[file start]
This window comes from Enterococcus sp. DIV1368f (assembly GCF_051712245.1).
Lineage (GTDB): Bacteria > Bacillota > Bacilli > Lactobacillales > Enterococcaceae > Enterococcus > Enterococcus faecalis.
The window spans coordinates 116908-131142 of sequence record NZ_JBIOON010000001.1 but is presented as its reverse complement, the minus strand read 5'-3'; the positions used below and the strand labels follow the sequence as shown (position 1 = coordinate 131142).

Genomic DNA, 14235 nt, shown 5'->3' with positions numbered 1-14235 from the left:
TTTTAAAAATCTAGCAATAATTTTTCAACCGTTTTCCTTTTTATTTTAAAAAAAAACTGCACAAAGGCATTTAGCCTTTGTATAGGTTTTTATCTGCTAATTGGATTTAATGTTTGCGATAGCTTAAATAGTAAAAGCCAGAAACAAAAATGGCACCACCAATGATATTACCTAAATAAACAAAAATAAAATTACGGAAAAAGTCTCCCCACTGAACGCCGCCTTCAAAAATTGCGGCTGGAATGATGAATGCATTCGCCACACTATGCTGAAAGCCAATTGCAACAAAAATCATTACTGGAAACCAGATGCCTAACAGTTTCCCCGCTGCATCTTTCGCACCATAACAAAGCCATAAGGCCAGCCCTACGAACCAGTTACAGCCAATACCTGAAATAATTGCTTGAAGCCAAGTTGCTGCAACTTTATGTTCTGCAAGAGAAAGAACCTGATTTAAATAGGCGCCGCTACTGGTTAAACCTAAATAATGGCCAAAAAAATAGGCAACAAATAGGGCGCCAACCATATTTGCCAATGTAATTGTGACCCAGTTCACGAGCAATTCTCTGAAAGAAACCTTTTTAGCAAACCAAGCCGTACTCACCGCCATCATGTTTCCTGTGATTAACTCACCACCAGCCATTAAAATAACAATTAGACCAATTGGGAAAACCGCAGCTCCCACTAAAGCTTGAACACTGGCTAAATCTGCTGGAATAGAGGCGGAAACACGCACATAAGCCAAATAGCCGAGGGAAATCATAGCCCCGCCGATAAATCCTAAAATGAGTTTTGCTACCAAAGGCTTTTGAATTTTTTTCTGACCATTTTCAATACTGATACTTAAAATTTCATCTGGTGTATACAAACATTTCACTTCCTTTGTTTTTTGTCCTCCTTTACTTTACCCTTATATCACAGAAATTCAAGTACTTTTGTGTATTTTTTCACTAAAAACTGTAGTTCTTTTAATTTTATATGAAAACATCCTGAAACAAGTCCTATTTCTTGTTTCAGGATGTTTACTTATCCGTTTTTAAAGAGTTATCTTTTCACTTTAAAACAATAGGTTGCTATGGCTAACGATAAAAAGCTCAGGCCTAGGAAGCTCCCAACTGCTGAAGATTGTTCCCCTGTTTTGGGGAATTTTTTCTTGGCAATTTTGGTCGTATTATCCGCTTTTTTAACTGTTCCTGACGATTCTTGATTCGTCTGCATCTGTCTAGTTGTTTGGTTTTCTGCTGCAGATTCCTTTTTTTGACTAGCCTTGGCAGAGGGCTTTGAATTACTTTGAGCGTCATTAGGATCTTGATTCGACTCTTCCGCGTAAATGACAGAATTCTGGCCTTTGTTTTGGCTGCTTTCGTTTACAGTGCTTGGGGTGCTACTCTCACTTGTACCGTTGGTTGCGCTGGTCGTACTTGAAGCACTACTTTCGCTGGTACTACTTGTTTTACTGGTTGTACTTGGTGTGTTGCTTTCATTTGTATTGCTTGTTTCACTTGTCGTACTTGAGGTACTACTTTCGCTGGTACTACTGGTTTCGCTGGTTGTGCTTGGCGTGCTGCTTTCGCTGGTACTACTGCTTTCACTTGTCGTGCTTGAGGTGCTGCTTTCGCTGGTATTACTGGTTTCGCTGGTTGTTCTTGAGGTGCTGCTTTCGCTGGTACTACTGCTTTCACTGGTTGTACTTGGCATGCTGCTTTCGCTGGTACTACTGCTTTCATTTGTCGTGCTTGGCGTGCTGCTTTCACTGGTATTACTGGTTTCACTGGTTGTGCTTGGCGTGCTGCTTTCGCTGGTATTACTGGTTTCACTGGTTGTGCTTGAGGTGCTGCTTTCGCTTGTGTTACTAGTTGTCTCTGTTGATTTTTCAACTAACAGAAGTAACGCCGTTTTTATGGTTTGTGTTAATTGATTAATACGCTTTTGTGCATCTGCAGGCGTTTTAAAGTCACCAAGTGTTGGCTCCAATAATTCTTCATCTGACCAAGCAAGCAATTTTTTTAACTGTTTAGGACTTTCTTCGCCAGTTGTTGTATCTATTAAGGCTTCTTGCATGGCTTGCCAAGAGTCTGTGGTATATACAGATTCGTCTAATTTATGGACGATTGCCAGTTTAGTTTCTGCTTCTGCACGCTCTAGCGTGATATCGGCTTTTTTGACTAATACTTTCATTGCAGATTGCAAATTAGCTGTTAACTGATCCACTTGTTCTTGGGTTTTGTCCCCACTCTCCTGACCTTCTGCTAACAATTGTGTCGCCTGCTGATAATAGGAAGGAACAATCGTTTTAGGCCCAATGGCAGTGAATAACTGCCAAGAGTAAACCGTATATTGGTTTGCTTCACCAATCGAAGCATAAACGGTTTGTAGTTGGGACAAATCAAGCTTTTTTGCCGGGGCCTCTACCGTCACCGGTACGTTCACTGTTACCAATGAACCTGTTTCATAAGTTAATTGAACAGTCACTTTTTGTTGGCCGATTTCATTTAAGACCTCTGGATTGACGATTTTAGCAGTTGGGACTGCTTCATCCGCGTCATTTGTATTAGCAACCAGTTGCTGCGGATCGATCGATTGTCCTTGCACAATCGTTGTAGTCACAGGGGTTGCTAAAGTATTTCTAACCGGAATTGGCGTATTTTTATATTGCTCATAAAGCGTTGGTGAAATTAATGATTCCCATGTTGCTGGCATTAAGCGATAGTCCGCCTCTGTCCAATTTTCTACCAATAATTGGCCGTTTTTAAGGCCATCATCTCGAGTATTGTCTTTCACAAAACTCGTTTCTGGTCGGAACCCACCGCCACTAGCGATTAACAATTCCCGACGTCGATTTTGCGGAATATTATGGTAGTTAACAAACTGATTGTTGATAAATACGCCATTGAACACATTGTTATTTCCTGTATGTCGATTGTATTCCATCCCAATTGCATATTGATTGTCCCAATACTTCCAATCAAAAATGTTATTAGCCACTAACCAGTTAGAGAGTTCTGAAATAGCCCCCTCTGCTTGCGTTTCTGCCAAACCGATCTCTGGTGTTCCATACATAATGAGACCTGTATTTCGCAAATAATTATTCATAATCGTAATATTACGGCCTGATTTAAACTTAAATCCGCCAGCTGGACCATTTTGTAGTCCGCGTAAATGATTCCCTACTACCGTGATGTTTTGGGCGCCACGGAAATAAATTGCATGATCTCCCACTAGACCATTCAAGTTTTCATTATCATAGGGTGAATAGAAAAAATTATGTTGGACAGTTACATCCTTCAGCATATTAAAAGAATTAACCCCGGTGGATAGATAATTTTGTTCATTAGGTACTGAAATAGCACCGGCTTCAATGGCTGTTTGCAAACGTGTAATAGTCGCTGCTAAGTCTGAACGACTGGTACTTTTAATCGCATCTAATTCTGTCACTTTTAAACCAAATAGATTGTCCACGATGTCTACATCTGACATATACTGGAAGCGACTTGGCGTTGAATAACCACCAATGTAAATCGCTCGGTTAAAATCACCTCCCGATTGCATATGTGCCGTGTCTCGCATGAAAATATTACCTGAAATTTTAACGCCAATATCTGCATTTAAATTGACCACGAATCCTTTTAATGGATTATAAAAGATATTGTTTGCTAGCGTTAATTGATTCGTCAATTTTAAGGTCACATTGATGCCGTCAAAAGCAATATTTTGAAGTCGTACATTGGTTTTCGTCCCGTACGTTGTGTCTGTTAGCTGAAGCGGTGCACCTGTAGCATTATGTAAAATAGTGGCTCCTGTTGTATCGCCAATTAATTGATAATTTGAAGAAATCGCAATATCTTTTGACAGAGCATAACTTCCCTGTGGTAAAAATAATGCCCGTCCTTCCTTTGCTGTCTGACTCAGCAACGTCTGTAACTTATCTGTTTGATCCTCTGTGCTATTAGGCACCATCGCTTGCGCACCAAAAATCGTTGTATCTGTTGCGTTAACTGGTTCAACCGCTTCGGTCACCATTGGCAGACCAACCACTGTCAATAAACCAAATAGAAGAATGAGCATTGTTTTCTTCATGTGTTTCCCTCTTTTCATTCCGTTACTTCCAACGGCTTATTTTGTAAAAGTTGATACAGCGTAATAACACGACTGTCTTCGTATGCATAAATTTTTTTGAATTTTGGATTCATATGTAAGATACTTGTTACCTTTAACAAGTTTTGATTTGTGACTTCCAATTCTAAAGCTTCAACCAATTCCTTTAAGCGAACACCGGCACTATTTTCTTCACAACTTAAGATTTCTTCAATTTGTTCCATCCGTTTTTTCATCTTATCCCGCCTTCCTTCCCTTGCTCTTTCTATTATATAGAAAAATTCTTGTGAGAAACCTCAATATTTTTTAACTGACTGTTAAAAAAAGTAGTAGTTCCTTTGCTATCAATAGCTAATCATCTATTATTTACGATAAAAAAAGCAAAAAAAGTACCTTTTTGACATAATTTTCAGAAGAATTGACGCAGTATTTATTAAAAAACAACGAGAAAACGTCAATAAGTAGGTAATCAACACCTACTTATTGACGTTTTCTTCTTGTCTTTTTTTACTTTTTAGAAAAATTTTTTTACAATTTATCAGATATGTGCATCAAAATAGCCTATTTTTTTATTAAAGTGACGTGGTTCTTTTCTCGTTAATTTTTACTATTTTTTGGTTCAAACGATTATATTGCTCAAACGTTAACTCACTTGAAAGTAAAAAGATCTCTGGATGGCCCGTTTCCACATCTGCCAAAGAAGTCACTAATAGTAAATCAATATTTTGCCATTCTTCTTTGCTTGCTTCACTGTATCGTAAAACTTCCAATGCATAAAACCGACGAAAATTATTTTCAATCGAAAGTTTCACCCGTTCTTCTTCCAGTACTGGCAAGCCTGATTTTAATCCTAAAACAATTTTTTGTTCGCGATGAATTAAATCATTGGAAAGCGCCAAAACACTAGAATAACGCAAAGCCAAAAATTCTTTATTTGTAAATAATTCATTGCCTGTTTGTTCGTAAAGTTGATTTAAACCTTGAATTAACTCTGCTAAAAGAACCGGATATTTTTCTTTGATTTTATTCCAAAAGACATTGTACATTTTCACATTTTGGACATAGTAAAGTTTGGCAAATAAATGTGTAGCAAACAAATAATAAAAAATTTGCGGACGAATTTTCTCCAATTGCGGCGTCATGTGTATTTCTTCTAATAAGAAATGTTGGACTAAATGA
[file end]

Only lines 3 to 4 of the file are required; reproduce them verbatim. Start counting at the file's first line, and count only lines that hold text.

The window spans coordinates 116908-131142 of sequence record NZ_JBIOON010000001.1 but is presented as its reverse complement, the minus strand read 5'-3'; the positions used below and the strand labels follow the sequence as shown (position 1 = coordinate 131142).

Genomic DNA, 14235 nt, shown 5'->3' with positions numbered 1-14235 from the left: